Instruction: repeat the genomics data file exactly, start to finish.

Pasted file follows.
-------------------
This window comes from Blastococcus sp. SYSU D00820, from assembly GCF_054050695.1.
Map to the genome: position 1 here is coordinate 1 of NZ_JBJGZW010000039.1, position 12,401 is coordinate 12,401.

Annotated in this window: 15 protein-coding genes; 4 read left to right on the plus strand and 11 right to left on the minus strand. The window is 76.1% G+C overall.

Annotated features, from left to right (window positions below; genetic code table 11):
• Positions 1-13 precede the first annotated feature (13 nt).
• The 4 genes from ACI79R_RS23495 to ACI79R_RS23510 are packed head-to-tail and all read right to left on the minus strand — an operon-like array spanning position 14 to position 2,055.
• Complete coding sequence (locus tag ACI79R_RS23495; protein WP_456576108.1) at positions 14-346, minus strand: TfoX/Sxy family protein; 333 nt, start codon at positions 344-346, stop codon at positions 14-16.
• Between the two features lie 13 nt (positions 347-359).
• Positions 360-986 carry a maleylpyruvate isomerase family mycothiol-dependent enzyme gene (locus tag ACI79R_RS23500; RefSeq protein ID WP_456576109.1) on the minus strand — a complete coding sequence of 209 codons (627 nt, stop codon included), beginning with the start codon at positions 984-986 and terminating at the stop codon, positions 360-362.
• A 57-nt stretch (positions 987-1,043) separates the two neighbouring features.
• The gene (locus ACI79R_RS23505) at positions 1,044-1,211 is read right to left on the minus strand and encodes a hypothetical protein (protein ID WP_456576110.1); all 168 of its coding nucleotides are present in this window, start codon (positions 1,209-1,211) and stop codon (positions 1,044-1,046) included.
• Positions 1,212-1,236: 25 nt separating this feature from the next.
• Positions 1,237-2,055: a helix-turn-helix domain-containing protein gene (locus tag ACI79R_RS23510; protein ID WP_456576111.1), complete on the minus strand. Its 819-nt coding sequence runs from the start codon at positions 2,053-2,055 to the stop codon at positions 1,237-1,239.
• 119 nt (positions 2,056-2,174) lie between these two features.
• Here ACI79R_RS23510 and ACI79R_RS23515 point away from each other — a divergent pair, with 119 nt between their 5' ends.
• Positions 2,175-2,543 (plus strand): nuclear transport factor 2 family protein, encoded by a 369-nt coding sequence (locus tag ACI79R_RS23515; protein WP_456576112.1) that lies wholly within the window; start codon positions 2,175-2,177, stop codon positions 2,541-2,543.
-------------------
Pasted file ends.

This window comes from Blastococcus sp. SYSU D00820, from assembly GCF_054050695.1.
Map to the genome: position 1 here is coordinate 1 of NZ_JBJGZW010000039.1, position 12,401 is coordinate 12,401.

Annotated in this window: 15 protein-coding genes; 4 read left to right on the plus strand and 11 right to left on the minus strand. The window is 76.1% G+C overall.

Annotated features, from left to right (window positions below; genetic code table 11):
• Positions 1-13 precede the first annotated feature (13 nt).
• The 4 genes from ACI79R_RS23495 to ACI79R_RS23510 are packed head-to-tail and all read right to left on the minus strand — an operon-like array spanning position 14 to position 2,055.
• Complete coding sequence (locus tag ACI79R_RS23495; protein WP_456576108.1) at positions 14-346, minus strand: TfoX/Sxy family protein; 333 nt, start codon at positions 344-346, stop codon at positions 14-16.
• Between the two features lie 13 nt (positions 347-359).
• Positions 360-986 carry a maleylpyruvate isomerase family mycothiol-dependent enzyme gene (locus tag ACI79R_RS23500; RefSeq protein ID WP_456576109.1) on the minus strand — a complete coding sequence of 209 codons (627 nt, stop codon included), beginning with the start codon at positions 984-986 and terminating at the stop codon, positions 360-362.
• A 57-nt stretch (positions 987-1,043) separates the two neighbouring features.
• The gene (locus ACI79R_RS23505) at positions 1,044-1,211 is read right to left on the minus strand and encodes a hypothetical protein (protein ID WP_456576110.1); all 168 of its coding nucleotides are present in this window, start codon (positions 1,209-1,211) and stop codon (positions 1,044-1,046) included.
• Positions 1,212-1,236: 25 nt separating this feature from the next.
• Positions 1,237-2,055: a helix-turn-helix domain-containing protein gene (locus tag ACI79R_RS23510; protein ID WP_456576111.1), complete on the minus strand. Its 819-nt coding sequence runs from the start codon at positions 2,053-2,055 to the stop codon at positions 1,237-1,239.
• 119 nt (positions 2,056-2,174) lie between these two features.
• Here ACI79R_RS23510 and ACI79R_RS23515 point away from each other — a divergent pair, with 119 nt between their 5' ends.
• Positions 2,175-2,543 (plus strand): nuclear transport factor 2 family protein, encoded by a 369-nt coding sequence (locus tag ACI79R_RS23515; protein WP_456576112.1) that lies wholly within the window; start codon positions 2,175-2,177, stop codon positions 2,541-2,543.